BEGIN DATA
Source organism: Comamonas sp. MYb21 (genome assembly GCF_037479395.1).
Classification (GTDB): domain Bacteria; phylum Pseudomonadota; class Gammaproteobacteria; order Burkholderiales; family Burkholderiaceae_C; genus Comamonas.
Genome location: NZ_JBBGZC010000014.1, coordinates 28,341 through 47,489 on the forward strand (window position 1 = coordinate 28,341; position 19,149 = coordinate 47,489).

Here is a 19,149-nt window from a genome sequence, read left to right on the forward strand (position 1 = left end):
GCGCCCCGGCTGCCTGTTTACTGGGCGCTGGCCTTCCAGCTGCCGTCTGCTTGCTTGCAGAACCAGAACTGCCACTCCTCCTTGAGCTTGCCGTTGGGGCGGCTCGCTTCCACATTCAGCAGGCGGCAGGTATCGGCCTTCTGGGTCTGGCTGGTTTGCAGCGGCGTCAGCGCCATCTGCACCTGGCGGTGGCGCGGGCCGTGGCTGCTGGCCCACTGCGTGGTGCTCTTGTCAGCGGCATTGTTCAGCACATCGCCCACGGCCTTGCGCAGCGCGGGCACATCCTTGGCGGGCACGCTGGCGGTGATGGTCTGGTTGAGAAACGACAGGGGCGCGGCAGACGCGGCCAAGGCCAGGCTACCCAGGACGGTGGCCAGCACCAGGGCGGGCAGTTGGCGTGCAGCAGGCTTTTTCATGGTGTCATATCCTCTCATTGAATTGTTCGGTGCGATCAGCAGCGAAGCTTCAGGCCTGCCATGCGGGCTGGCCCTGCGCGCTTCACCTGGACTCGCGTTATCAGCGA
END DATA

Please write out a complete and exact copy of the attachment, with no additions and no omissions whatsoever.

Source organism: Comamonas sp. MYb21 (genome assembly GCF_037479395.1).
Classification (GTDB): domain Bacteria; phylum Pseudomonadota; class Gammaproteobacteria; order Burkholderiales; family Burkholderiaceae_C; genus Comamonas.
Genome location: NZ_JBBGZC010000014.1, coordinates 28,341 through 47,489 on the forward strand (window position 1 = coordinate 28,341; position 19,149 = coordinate 47,489).

Here is a 19,149-nt window from a genome sequence, read left to right on the forward strand (position 1 = left end):
GCGCCCCGGCTGCCTGTTTACTGGGCGCTGGCCTTCCAGCTGCCGTCTGCTTGCTTGCAGAACCAGAACTGCCACTCCTCCTTGAGCTTGCCGTTGGGGCGGCTCGCTTCCACATTCAGCAGGCGGCAGGTATCGGCCTTCTGGGTCTGGCTGGTTTGCAGCGGCGTCAGCGCCATCTGCACCTGGCGGTGGCGCGGGCCGTGGCTGCTGGCCCACTGCGTGGTGCTCTTGTCAGCGGCATTGTTCAGCACATCGCCCACGGCCTTGCGCAGCGCGGGCACATCCTTGGCGGGCACGCTGGCGGTGATGGTCTGGTTGAGAAACGACAGGGGCGCGGCAGACGCGGCCAAGGCCAGGCTACCCAGGACGGTGGCCAGCACCAGGGCGGGCAGTTGGCGTGCAGCAGGCTTTTTCATGGTGTCATATCCTCTCATTGAATTGTTCGGTGCGATCAGCAGCGAAGCTTCAGGCCTGCCATGCGGGCTGGCCCTGCGCGCTTCACCTGGACTCGCGTTATCAGCGA